"Research conducted by Gallup, as well as the research of others in recent years, confirms that religiousness -- usually defined by frequent religious service attendance and importance of religion in one's daily life -- positively correlates with indicators of emotional and physical well-being. People in the U.S. who are the most religious have less worry, less anger and less stress, and are happier. They are less likely to have been diagnosed as depressed, evaluate their life better, eat healthier, smoke less, and report better physical health. These relationships hold up even after controlling for demographic and geographic variables."
How about government mandating lower insurance premiums for those who attend church weekly?
This country is about freedom. When we lose it, we lose our country. This is what the Supreme Court should be thinking about when it hears the arguments on Obamacare.
Congressional Budget Office report in February projects that Obamacare will shrink the American economy by 2.5 million jobs. (comments)
Limiting the amount of funds that free citizens can contribute stifles competition and protects incumbents. (comments)
Liberal code word for 'racist': someone like Paul Ryan, who wants to make Americans better off by giving them freedom, choice, responsibility, and less government. (comments)
Real political leadership means pushing public opinion toward one's conviction of what is right. (comments)
My colleagues find in their investigations around the nation that Kermit Gosnell was by no means one of a kind. (comments)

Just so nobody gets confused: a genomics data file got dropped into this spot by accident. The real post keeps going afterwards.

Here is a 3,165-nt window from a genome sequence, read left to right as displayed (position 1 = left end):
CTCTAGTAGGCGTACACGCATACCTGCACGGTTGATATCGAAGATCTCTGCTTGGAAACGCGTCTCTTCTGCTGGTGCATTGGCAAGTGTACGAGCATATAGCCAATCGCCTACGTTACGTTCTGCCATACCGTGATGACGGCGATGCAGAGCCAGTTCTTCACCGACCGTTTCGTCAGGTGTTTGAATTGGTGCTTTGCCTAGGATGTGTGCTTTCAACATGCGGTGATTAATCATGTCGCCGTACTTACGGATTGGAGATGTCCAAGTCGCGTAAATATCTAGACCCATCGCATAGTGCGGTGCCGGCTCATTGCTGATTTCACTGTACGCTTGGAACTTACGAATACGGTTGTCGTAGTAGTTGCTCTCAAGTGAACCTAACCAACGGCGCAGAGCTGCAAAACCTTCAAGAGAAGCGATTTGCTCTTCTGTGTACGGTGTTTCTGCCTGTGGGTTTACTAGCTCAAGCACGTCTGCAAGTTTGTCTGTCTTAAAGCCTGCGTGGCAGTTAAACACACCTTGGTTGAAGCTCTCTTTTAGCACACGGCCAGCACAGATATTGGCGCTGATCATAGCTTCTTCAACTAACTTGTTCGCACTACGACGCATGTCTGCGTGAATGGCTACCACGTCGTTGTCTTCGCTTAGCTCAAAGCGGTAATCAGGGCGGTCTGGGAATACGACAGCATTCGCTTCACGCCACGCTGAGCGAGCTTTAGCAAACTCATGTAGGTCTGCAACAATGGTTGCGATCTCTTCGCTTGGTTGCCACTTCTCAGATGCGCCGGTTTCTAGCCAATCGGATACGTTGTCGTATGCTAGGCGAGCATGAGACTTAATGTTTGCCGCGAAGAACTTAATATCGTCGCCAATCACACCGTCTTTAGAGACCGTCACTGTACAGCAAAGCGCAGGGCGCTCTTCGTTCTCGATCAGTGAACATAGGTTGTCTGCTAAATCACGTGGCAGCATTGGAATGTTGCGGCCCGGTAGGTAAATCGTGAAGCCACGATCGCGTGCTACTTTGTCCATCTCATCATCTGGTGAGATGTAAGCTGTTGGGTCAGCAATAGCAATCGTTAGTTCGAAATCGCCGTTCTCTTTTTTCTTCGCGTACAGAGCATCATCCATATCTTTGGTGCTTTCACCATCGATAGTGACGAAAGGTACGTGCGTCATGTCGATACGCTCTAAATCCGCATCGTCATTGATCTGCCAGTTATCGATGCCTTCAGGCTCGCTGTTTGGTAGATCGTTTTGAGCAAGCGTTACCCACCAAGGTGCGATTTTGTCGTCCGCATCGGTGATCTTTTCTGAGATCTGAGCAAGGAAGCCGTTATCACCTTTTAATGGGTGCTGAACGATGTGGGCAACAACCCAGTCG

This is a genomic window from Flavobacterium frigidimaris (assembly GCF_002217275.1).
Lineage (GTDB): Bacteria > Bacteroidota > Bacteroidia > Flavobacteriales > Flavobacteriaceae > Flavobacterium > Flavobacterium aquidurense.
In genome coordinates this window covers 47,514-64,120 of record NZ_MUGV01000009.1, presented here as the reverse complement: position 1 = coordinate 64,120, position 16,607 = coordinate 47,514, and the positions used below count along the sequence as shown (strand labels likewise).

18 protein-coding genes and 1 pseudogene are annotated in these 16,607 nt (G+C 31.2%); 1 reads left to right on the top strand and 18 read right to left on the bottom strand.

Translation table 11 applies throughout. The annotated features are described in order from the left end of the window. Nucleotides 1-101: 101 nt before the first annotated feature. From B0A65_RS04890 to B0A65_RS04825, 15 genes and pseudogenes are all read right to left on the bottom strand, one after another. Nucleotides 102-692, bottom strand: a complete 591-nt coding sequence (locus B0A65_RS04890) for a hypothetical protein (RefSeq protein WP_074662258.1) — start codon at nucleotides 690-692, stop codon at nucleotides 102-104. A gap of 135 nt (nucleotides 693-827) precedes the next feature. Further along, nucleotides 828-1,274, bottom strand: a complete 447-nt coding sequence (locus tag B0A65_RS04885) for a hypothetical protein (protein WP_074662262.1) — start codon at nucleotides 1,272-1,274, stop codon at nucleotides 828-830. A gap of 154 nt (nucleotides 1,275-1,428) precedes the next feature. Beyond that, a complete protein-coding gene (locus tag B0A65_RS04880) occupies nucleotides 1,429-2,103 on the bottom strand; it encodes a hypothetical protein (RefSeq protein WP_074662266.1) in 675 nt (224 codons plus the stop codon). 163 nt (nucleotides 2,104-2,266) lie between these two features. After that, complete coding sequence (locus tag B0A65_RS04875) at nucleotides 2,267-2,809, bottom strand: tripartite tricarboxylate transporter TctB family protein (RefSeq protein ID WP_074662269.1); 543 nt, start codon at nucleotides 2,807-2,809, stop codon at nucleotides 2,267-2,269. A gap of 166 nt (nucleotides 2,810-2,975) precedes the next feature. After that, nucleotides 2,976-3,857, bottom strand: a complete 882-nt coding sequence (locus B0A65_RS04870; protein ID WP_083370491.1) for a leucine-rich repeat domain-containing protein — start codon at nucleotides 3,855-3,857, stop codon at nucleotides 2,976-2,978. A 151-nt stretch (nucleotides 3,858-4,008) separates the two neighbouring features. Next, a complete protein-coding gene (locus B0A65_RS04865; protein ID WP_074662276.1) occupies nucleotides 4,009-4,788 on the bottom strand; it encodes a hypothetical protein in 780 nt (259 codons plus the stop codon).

When Mitch McConnell and Republicans controlled the House, Senate and White House, government grew. (comments)
The "gay rights" crusade is not about a struggle for justice but rather it is a cultural war. (comments)
It is not accident that as values collapsed, as family disintegrated, the welfare state, big government, has grown and taken its place. (comments)
If the debt ceiling can be routinely raised simply by the president asking that it be done, why have it at all? (comments)
After the Citizens United decision, the president himself weighed in, expressing his outrage about the decision, indicating his intent to "develop a forceful response to this decision." (comments)
These wonderful new retirement accounts will receive bonds from the U.S. Government. And who guarantees them? (comments)
The owners of Hobby Lobby, the Green family, are Christians who cannot violate their religious beliefs by being complicit in the destruction of human-life, at any stage. (comments)
In 2013, 48 percent identify as "pro-life" and 45 percent as "pro-choice." (comments)
Politics and political rhetoric is no substitute for personal morality. (comments)
So far, providing "free" government health care through Medicaid has been attracting far more new enrollees than individuals signing up on the exchanges. (comments)
When most Americans feel the biggest threat facing us is big government, yet they do not want to take on the biggest factors driving the growth of government, we have got a problem. (comments)
Is A&E's problem that there are still Americans who believe there is something called sin? (comments)
Americans now in their forties and younger, who will be retiring in 20 years or more, will receive only 75 percent of their promised benefits. (comments)
The things that increase the likelihood of improving one's life are the very things the President and his liberal friends fight. (comments)
Obamacare was never primarily about getting the best, most affordable health care to Americans. (comments)